Friday, January 14, 2011

Julie and Julia Revisited

I loved this movie. All three of us did. So of course we watched when it was on last night. It was like ordering delicious dish you've had before. Just as tasty, although missing the delight of discovery.

On second viewing, I was struck by the stark contrasts between Julie and Julia, contrasts that illustrate how society has changed in the last 60 years. Julia's ambition is to cook and write. Her goal is to excel, to impart the knowledge she has acquired and to please those who eat her food. A $250 advance excites her. Simply holding the finished book in her hands is a moment of profound happiness and satisfaction. She laughs at the idea of being on TV.

Julie clearly has a passion for food, but her goal from the start is "success," which in today's America means fame and money. Julia Child's cookbook is a vessel into which she pours all her dreams, ambitions and anxieties. Her project is less an end in and of itself than a means for self-expression, self-fulfillment and -- I don't want to be too harsh, but let's be honest -- self-aggrandizement. In spite of her insecurities and meltdowns, she believes she's special. If her husband told her she should be on TV, she would dismiss it, but more in the manner of "Deep down, I agree, so please telling me over and over."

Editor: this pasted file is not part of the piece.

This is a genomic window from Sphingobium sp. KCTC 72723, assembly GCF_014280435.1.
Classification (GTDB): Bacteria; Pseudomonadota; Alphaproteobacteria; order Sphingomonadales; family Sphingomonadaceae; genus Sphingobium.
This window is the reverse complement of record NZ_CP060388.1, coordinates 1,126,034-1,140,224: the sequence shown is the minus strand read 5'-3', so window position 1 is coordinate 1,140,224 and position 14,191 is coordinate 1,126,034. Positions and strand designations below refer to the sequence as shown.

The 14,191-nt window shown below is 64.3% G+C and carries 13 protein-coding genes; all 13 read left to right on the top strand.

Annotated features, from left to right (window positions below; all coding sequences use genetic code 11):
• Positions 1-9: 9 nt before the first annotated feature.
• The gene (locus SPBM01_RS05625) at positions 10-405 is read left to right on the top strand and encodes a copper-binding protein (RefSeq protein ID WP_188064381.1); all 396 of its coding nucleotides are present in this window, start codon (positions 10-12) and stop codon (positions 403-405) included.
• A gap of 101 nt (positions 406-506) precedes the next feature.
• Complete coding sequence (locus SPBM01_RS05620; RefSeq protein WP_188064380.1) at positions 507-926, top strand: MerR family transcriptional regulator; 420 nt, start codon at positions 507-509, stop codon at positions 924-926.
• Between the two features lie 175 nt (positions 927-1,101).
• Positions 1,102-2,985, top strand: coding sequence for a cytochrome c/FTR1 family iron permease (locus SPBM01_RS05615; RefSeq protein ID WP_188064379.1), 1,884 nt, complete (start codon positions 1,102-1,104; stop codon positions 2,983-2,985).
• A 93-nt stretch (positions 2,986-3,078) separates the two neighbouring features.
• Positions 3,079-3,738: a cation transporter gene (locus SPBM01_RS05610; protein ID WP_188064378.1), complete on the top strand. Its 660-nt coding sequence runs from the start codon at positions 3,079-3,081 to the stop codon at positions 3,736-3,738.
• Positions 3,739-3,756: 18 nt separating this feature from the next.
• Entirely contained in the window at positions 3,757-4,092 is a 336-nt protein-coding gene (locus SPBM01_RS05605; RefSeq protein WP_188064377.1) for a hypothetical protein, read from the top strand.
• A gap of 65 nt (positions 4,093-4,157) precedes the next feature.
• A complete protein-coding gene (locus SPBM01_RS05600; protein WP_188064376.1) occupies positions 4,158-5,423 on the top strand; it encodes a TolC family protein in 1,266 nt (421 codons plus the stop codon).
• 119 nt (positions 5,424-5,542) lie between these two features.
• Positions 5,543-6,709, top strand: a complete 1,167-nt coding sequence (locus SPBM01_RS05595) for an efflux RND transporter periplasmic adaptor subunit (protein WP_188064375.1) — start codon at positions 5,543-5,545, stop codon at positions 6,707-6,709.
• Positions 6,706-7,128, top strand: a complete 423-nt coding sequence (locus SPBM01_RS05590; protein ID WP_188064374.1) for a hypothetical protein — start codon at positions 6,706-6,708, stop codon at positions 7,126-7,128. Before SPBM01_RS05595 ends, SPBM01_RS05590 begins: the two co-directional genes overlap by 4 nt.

Her husband observes that blogging is all about her, her, her and laments how the project has come to consume and define their lives. Paul, by contrast, takes pleasure and pride in her wife's commitment to excellence -- an excellence that is a form of love he partakes of every day.

The movie glosses over these differences, wanting to portray both women on parallel journeys of self discovery. But Julia and Julie are actually on different paths. Julia's goal is to master an art. Julie's is to be famous.

I'm being a little unfair. Both women are products of their times. I still think this is a great movie, and I admire Julie for cooking all the recipes in "Mastering the Art of French Cooking." But the film also unwittingly highlights how our society has gone from extolling mastery of a subject, skill or craft to extolling the use of such things to acquire fame and money.


  1. While I found Julia the more interesting character, I don't agree that Julie's goal was to be famous. She set out to prove something to herself: that she could start and complete a project. Her mother's phone calls were rather telling. Julie had been feeling pretty bad about herself. The cookbook and the blog were the project she chose to improve her own self-esteem. I agree, of course, that it really got in the way of her marriage, but she had become so caught up in this project that it was inevitable.

  2. Points well taken. Still, she clearly got a thundering rush off the New York Times article and subsequent attention. At least as the movie portrayed it, her giddiness over sudden fame seemed to overwhelm her desire to cook.